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Prairie Grasses in Late Fall

Prairie Grasses By December, the flowers of herbaceous plants have all faded and the leaves of woody plants have fallen.  But the landscape is not barren: some may think this is the most beautiful time of year.  Why is that?  Prairie grasses come into prominence, creating stunning pictures. Prairie Dropseed (Sporobolus heterolepis) is one of […]

This Weekend in My Back Yard

This Weekend in my Back Yard   Golden-leaved Wild Grape (Vitis riparia) crawls along my neighbor’s clothes line contrasting beautifully with the scarlet leaves of my Hazelnut.  One never plants Wild Grape–it just shows up, planted by birds,   American Hazelnut (Corylus americana) is the most spectacular autumn shrub we have in the Midwest. Its […]

Where is Jack Frost?

Where is Jack Frost? He is late–in previous years, he always came around 8 October, my mother-in-law’s birthday. Actually, it’s not Jack Frost that causes leaves to turn color. What causes leaves to turn color in the fall?   Shorter day lengths and cooler temperatures trigger the leaves to discontinue the production of chlorophyll, allowing […]

Farewell, Indian Summer

Farewell Indian Summer   SONGWRITERS WILLIAMS, HARRY/HICKMAN, A Does anyone remember that song? Here’s the rendition by Glenn Miller; there is also one by Frank Sinatra. https://www.youtube.com/watch?v=Aa_faILW6MQ Obviously dating me. In this song, Indian Summer was a metaphor for a romance that had begun in June and had faded by Indian Summer. What really is […]

PAWPAW, SPIKENARD, SPICEBUSH, and WITCH HAZEL, OH MY

PAWPAW, SPIKENARD, SPICEBUSH, and WITCH HAZEL October Golden-leaved Plant Community  A group of unusual plants  grows along the south end of the  savanna in Potawatomi Park that is located between the  parkbuilding and the Fox River.  Shaded by a gigantic Linden or Basswood (Tilia americana) tree, the low ground never completely dries out. Paw Paw […]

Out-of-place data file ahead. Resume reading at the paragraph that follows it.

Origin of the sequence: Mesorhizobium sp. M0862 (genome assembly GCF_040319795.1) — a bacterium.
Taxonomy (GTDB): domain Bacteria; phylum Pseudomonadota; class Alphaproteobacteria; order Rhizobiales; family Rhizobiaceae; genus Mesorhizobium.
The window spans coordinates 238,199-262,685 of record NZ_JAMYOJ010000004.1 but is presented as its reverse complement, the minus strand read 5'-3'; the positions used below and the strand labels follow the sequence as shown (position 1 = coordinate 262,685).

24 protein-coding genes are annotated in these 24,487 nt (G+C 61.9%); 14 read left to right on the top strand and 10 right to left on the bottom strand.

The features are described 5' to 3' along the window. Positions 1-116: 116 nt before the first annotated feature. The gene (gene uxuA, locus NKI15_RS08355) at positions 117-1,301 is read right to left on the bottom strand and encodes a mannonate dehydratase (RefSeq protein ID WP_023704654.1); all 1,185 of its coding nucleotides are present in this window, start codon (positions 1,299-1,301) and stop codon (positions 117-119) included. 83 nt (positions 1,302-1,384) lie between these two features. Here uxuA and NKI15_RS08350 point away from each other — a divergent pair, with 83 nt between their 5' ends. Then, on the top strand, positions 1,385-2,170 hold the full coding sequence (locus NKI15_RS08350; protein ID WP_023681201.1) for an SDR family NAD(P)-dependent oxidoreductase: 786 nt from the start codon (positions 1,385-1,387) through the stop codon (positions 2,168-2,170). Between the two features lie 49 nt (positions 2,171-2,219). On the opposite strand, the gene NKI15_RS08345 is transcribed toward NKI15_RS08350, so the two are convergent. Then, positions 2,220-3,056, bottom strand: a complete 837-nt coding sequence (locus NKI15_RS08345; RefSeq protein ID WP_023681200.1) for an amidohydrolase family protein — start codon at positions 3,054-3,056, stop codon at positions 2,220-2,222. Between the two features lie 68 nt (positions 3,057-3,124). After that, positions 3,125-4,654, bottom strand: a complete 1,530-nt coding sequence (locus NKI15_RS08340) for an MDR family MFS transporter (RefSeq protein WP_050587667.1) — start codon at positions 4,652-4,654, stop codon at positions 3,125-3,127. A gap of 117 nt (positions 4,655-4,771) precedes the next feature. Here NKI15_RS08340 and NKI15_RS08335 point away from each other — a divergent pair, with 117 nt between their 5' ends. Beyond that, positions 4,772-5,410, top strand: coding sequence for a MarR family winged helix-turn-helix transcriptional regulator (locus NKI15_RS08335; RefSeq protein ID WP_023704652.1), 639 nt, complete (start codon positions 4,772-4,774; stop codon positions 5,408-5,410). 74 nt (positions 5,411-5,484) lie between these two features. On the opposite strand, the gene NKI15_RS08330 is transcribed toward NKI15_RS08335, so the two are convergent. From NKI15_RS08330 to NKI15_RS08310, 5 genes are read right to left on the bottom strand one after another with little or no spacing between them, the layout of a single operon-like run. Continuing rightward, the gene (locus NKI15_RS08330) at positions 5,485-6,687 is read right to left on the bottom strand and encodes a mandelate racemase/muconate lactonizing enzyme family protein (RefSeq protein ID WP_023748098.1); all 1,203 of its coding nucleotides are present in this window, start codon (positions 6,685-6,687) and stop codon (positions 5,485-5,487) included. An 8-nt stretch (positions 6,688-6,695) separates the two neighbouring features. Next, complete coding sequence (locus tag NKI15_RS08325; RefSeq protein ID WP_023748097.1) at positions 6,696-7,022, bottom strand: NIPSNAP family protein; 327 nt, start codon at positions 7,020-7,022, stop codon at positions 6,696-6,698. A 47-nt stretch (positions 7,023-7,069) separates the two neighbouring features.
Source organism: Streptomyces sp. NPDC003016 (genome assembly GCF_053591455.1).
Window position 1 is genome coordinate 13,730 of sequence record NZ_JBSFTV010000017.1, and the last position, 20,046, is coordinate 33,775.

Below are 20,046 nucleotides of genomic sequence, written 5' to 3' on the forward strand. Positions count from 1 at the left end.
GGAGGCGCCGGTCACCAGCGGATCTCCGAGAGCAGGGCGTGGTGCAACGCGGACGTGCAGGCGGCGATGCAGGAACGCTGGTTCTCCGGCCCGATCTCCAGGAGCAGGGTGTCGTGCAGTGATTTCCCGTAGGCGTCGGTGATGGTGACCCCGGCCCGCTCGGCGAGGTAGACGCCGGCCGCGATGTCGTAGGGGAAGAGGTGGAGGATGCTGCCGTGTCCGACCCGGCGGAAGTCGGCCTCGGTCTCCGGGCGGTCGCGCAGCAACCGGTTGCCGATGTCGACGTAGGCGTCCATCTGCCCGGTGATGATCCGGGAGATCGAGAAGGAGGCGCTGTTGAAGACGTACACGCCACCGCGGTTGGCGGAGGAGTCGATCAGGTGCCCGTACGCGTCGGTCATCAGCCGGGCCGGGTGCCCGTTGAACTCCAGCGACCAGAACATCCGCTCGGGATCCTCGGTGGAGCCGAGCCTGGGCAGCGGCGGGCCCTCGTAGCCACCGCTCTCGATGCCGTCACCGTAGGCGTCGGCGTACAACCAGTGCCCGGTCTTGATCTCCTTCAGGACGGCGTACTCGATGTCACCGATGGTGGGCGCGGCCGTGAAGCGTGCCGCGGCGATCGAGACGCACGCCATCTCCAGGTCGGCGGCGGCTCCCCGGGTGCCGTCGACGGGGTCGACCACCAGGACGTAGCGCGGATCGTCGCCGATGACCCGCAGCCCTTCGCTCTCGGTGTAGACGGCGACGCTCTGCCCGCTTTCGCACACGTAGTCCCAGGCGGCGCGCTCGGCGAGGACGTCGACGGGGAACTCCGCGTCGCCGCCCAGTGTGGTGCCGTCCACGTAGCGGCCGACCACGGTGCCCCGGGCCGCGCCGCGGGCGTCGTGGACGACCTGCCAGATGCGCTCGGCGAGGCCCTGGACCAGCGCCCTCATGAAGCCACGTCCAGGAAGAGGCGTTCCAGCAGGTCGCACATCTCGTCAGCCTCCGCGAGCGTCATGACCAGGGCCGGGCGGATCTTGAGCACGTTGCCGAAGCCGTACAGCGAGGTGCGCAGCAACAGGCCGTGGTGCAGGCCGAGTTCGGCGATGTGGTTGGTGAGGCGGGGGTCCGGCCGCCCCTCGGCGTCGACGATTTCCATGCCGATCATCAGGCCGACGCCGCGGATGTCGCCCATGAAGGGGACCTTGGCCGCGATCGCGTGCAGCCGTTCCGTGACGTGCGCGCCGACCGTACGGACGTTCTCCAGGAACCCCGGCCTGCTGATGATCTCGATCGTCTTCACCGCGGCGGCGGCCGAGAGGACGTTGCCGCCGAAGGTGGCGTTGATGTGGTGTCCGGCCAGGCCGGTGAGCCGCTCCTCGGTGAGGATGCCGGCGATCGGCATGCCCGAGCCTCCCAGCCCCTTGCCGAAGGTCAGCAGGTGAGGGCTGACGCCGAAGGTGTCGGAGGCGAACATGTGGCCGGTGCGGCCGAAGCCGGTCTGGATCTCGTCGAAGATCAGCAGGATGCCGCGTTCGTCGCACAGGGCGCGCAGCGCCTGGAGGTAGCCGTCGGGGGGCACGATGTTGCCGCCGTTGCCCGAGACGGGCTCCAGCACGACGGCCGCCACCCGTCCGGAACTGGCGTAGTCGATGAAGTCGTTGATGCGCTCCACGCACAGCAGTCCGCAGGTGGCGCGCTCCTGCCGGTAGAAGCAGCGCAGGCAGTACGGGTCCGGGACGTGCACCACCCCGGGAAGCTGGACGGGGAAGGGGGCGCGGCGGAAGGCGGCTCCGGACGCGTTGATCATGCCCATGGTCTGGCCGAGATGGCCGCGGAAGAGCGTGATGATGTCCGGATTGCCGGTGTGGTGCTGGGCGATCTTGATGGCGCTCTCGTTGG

Fiery Fall Foliage

Fiery Fall Foliage Let’s Plant Red-leaved Native Shrubs instead of the Invasive Burning Bush In the late 50’s-60’s, Compact Burning Bush (Euonymous alatus compactus) was introduced to the landscape industry and was soon installed on the corner of every newly built ranch house in the Northeast and Midwest, including ours.   While it does have […]

My Red Oak

My Red Oak When I moved into my Sears Bungalow in the fall of 1997, my grandchildren, who, at that time, all lived in new sub-divisions with newly planted trees, referred to my neighborhood as the Neighborhood of Big Trees, which, indeed, it was.  Settled in the late 20’s, as houses went up, street trees […]

This Week in my Garden

This week in my garden Asters are still the stars in the autumn garden–this is New England Aster-formerly known as Aster novae-angliae and is now Symphyotrichum novae-angliae.  The most colorful and best known of the species asters, its intense purple flowers bloom from early September until the end of October.  Growing 3-4’ tall, in the […]

For Everything There is a Season

For everything there is a season, and a time to every purpose under the heaven: Ecclesiastes  3:1 This is a pictorial record of  my prairie gardens at the corner of my front  and side yard, overlooking the intersection.  Spring is coming, and so is Summer, Autumn, and then Winter again, each with its own weather, […]

The Big Show Has Ended, but Some Color Lingers On

The big show has almost ended, but some colorful leaves, stems, seeds, and flowers linger  on. Part 1 Herbaceous plants and grasses. The clusters of lavender-blue daisy flowers of Smooth Blue Aster (Aster laevis) are still in bloom.  It grows 2-4′ tall, blooming from September through early November. The Heath Aster (Aster ericoides), so-called because its […]